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By Robert Johnson, CFA | 03-25-2013 12:00 PM

Johnson: Our Economic Flexibility Is Overlooked

In this special presentation touching on consumer spending, employment, natural resources, and more, Morningstar's Bob Johnson details how the U.S. economy can convalesce after tough times.

Note: This video is a recording of Bob Johnson's late-March presentation at Morningstar's Chicago office on the state of the U.S. consumer and economy.

Bob Johnson: Good morning everyone. It's great to be here today to talk about the economy a little bit, one of my favorite topics in the world. Today, we're going to cover a lot of ground. Let me start a little bit on the U.S. economy. My view of the world is, we've been through a very difficult time. We had a great 20-year growth period that was helped along by population growth, by growth in debt, and probably a little bit of a hyperactive housing market, and those things all came to a screeching halt almost together in 2008. And now we are slowly working our way out of that mess.

We've got one of the most flexible and adaptable economies in the world, and I think we are doing a very good job of coming out of the mess that we got ourselves into, as we always seem to. As I've said here, probably even to this audience before, sorry if I'm repeating myself, but I'm a product of the 1970s, and the '70s were such a disaster that this [current situation] looks like a walk in the park. We lost the war in Vietnam. We had a president resign in disgrace. We had gasoline prices go from $0.25 to $1 practically overnight. We had all sorts of food shortages and shipping grain to the Russians and creating all sorts of crazy inflation in the 1970s. New York City went bankrupt for all practical purposes. We were so much worse off then, than we are now, except we didn't have the media around to kind of trumpet all of that, so we probably didn't know how bad it really was unless in retrospect. And we recovered from that. And again, it took a while, it wasn't overnight, and some of it was painful. But we did get through it, and I think we'll get through it this time.

We are more flexible than almost anybody else in the world in terms of the economy, and that's an advantage that's so overlooked. I am an example of that flexibility. I mean, I was a sell-side stock analyst for years. I came to Morningstar as a salesperson. Then I worked as a manager of the technology research team, and now I'm an economist. I mean that's just the kind of normal flow of the world these days. That's not unusual. People don't stay doing what they're doing anymore, and if the jobs aren't there, people flex and move. One thing that I talked about last time, and now I've got some statistics to go with it, in the 1970s, when I grew up, nurses, about 2% of them, were guys, were males. Today that number as people have dropped out of construction and moved into other things, retrained themselves, today 11% of all nurses are now men and that percentage continues to go up, kind of an unbelievable statistic about how flexible we are in our economy.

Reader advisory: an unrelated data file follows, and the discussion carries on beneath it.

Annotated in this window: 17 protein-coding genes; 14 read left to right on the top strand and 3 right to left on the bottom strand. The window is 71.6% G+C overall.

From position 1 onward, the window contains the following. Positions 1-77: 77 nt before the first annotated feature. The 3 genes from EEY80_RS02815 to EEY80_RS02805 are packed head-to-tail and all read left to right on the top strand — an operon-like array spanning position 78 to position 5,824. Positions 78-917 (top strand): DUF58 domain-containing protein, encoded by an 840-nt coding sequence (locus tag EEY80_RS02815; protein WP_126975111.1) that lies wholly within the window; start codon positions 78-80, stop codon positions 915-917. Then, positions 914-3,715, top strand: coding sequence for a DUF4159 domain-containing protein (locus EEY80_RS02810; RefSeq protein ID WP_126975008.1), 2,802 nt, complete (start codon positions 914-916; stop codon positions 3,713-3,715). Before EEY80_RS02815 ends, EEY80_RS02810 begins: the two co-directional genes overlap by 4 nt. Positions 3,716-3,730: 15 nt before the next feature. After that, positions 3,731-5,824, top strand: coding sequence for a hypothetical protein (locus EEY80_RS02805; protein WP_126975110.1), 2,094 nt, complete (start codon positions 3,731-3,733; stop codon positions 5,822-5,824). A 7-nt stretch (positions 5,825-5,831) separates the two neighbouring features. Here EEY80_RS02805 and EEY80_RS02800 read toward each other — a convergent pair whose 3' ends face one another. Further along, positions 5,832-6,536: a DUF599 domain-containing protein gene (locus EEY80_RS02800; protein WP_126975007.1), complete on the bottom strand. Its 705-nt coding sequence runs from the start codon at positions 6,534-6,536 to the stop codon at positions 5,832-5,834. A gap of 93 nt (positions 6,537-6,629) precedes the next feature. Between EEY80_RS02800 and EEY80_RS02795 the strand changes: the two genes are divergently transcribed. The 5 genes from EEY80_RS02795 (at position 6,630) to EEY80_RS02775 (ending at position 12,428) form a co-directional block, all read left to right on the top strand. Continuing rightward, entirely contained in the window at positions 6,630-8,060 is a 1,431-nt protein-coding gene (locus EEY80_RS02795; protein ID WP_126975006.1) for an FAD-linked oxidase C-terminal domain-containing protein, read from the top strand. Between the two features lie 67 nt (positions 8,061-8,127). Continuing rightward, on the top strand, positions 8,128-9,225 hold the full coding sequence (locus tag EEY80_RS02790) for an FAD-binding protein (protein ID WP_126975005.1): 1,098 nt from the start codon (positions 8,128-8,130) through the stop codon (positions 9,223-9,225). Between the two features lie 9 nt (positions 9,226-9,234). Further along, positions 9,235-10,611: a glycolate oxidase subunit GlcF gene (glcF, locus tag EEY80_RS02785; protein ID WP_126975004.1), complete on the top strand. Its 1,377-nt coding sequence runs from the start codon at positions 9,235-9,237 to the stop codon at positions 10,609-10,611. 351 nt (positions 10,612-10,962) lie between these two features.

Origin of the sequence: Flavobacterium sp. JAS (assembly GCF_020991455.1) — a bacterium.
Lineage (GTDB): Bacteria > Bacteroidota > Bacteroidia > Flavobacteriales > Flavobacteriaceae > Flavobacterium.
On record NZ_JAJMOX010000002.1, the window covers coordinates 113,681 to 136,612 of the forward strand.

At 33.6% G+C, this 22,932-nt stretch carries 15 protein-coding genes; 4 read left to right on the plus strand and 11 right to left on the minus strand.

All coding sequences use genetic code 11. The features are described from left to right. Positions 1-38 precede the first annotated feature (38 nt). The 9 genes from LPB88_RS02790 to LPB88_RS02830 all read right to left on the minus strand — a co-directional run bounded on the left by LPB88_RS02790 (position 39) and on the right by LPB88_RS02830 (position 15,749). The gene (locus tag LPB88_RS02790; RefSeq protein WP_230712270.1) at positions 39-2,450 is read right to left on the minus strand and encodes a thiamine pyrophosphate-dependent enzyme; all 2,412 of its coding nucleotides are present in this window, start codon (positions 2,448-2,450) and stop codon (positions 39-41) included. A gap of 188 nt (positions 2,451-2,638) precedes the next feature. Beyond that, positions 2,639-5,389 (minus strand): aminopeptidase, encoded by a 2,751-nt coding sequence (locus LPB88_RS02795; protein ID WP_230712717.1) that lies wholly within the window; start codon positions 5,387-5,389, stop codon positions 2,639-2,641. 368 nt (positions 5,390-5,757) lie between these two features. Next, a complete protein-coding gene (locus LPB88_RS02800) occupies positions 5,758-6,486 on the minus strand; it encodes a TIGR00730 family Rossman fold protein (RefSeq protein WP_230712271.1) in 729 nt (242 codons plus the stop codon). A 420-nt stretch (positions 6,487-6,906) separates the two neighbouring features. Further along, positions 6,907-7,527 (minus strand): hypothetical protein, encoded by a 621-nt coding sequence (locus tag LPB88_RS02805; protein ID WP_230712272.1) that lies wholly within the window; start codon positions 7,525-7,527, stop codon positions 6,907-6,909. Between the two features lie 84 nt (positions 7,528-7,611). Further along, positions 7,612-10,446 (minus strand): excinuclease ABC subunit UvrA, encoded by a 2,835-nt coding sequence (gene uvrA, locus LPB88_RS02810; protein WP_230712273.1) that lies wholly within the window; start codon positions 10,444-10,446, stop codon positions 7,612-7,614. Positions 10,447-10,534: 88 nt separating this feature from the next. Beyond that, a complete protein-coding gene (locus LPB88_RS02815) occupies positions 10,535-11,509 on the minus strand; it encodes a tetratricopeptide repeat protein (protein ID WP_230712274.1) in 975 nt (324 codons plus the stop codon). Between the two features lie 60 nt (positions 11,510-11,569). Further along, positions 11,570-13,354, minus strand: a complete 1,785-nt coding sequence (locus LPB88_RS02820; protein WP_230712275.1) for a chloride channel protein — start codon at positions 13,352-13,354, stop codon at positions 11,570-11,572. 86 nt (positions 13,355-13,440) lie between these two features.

And some of the economies just aren't as flexible. The guy who cuts my hair is Italian and he was back in Italy recently. He was asking his neighbors in Italy, his old neighbors, what was their biggest expense every month, and he said it was garbage. And he said they get their garbage picked up four times a week in Italy. I mean this is a country that is having trouble meeting various debt obligations and needs to cut back on the government. They are getting their garbage picked up four times a week. One day for this, one day for that, and come to the door and get the trash and they don't have the flexibility to say, "You know what, we are in tough times, we need to cut that down to three or blend one of these." That's some of the flexibility that we have in our economy that the rest of the world doesn't, and that flexibility goes far undervalued.

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